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Art, Architecture and Culture in the Late Middle Ages

27 Jul
July 27, 2012

Gothic style and Christian motifs dominated art and architecture of the Late Middle Ages. However, the rise of the cities, foundation of universities, increased trade and rise of bourgeois class which patronized art increased the amount of secular motifs, while Italy entered the period of the Renaissance – a cultural movement marked by revival of ideas from classical antiquity and development of linear perspective in painting which spread throughout Europe by the end of the Late Middle Ages.

Replacement of Latin with the vernacular languages and introduction of classical ideas were the most important changes in the literature of the Late Middle Ages. The pioneers of Renaissance humanist literature and promoters of the vernacular languages were Dante Alighieri, Petrarch, Giovanni Boccaccio and Geoffrey Chaucer.

Art, Architecture and Culture in the High Middle Ages

27 Jul
July 27, 2012

Architecture was the predominant form of art at the beginning of the High Middle Ages throughout Europe, while the vast majority of construction works were commissioned by the Church. For that reason the religious objects represent the greatest architectural achievement of the High Middle Ages. The churches and cathedrals were built in Romanesque style which evolved into the Gothic style during the 12th century. Romanesque style was characterized by round arches, horizontal lines and thick walls, while Gothic style was notable for the pointed arch or flying buttress, and for tall and thin walls with many windows.

Literature and poetry in the High Middle Ages were written in Latin language but many artists began to write in vernacular languages in the 13th century and at the end of the High Middle Ages. Epic poetry of the Early Middle Ages was replaced by troubadour songs which mainly dealt with themes of chivalry and courtly love. Troubadour songs were performed by itinerant poets and singers and were the height of courtly culture.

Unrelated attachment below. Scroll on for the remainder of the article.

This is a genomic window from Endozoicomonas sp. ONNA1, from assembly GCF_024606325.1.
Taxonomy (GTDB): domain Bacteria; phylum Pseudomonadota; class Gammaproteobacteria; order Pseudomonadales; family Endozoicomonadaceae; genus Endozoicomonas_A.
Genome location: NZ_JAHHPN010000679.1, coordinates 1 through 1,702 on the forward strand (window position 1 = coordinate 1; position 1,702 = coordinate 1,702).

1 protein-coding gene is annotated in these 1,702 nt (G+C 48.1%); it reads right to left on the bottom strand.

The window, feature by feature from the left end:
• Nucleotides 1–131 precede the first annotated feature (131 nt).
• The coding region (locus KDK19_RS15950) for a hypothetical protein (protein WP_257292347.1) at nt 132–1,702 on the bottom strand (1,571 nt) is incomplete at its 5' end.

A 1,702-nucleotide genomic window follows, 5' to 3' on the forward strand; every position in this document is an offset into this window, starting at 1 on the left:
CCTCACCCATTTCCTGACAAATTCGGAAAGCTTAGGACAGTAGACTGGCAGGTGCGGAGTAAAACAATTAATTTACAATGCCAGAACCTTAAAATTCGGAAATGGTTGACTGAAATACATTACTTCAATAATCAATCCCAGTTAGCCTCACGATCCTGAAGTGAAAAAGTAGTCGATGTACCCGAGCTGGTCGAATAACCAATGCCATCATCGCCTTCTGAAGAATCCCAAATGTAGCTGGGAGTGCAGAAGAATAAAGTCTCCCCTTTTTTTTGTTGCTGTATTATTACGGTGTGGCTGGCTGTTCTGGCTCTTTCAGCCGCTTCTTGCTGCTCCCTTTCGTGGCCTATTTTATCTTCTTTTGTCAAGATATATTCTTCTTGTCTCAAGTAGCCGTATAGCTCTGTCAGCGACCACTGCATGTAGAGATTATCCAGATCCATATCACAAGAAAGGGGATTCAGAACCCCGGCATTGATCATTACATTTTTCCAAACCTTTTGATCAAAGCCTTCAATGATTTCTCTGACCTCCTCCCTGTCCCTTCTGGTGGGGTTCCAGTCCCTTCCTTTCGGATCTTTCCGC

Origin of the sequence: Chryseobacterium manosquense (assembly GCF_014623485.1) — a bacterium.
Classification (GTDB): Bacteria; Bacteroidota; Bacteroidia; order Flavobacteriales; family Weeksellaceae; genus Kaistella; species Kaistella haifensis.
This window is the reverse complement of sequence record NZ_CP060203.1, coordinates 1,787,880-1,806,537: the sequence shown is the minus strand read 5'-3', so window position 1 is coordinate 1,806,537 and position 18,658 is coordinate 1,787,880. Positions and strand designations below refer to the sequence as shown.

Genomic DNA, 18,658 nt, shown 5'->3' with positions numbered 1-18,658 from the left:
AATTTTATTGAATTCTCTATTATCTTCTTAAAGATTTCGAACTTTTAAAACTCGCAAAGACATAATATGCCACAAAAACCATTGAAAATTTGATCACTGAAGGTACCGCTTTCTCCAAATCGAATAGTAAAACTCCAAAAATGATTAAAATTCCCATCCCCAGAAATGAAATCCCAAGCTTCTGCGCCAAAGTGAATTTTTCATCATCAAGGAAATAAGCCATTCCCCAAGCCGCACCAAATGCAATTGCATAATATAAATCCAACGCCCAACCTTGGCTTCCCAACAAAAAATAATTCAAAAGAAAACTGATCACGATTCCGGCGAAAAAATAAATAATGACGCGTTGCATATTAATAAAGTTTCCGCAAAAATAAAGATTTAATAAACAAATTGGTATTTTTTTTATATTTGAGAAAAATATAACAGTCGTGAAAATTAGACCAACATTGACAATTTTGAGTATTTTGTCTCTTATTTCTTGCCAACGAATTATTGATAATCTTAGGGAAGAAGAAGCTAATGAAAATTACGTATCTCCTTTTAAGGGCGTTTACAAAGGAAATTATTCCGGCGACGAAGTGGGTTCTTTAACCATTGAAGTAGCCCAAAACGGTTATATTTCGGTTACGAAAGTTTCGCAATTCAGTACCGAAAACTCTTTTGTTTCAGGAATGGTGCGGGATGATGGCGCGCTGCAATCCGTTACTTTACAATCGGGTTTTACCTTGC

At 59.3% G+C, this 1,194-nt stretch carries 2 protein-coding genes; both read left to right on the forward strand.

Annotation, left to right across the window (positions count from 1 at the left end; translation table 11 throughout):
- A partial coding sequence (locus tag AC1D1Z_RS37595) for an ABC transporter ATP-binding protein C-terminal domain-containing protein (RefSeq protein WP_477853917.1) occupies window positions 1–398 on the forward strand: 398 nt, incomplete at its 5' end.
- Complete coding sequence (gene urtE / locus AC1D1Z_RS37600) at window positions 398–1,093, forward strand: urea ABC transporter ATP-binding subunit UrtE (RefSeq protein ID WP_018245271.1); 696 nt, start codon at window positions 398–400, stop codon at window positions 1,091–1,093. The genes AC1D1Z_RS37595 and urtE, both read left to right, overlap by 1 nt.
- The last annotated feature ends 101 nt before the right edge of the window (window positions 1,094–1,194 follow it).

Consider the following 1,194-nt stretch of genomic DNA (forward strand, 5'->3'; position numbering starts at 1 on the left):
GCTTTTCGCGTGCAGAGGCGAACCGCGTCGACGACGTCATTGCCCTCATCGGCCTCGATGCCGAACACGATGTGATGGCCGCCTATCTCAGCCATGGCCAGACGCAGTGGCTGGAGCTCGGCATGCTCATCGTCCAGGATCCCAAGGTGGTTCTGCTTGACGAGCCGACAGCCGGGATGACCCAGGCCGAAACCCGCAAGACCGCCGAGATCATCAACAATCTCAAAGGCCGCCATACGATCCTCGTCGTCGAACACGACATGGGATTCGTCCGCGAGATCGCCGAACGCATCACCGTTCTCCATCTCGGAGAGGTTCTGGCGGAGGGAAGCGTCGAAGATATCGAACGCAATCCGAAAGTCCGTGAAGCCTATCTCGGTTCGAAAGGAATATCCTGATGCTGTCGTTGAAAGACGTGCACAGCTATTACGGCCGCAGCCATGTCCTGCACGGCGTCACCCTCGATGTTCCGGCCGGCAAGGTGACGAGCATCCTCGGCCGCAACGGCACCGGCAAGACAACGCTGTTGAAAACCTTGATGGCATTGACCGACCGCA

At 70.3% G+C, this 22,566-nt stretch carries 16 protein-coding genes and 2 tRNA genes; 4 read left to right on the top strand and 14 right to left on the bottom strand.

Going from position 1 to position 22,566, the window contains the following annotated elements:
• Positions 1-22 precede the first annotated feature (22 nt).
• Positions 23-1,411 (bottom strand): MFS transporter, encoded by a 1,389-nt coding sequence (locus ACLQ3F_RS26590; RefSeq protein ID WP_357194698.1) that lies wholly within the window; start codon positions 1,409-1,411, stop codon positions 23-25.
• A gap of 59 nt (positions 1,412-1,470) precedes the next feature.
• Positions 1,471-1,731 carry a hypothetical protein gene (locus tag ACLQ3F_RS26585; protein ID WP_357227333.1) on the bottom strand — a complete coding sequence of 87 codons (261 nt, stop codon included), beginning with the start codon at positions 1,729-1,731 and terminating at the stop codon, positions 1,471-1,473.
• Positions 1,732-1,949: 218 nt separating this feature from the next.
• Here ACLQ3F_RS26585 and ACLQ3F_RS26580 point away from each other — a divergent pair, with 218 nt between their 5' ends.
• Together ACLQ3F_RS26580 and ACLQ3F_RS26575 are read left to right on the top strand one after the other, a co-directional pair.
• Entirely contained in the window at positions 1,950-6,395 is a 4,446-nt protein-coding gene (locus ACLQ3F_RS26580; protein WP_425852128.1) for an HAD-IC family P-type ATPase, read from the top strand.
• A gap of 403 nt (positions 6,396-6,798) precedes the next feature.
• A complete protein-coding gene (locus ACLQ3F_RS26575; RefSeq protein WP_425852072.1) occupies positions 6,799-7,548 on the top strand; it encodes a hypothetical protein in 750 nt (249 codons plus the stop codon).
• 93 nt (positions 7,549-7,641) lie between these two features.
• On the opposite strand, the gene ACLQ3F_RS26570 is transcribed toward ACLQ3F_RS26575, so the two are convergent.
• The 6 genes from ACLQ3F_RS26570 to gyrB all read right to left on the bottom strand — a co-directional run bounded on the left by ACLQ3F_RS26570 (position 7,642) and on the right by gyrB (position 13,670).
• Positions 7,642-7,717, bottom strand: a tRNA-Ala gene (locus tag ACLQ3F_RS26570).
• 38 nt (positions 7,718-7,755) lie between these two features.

Culture, Art and Science in the Early Middle Ages

27 Jul
July 27, 2012

Early medieval kingdoms were mostly short-lived, unstable and unable to maintain the old Roman institutions and infrastructure. The Roman roads, Roman public buildings and aqueducts fell into disrepair. Art and architecture of the barbarian peoples were less advanced in compare to the Roman highly developed literature, philosophy, science and art.

The majority of people during the Early Middle Ages (as well as throughout Middle Ages) was illiterate, while Greek as the language of the scholars almost completely disappeared and was replaced by Latin. However, some of the achievements of the ancient civilizations were included in the works of the early medieval scholars (Boethius, Cassiodorus, Isidore of Seville) in combination with the religious philosophy of the Christian Church.

The best scientific works in the Early Middle Ages were mostly created in the Eastern Roman Empire (the Byzantine Empire). Interest in Classical Antiquity in Western Europe greatly influenced the Carolingian Renaissance in the late 8th and early 9th centuries.

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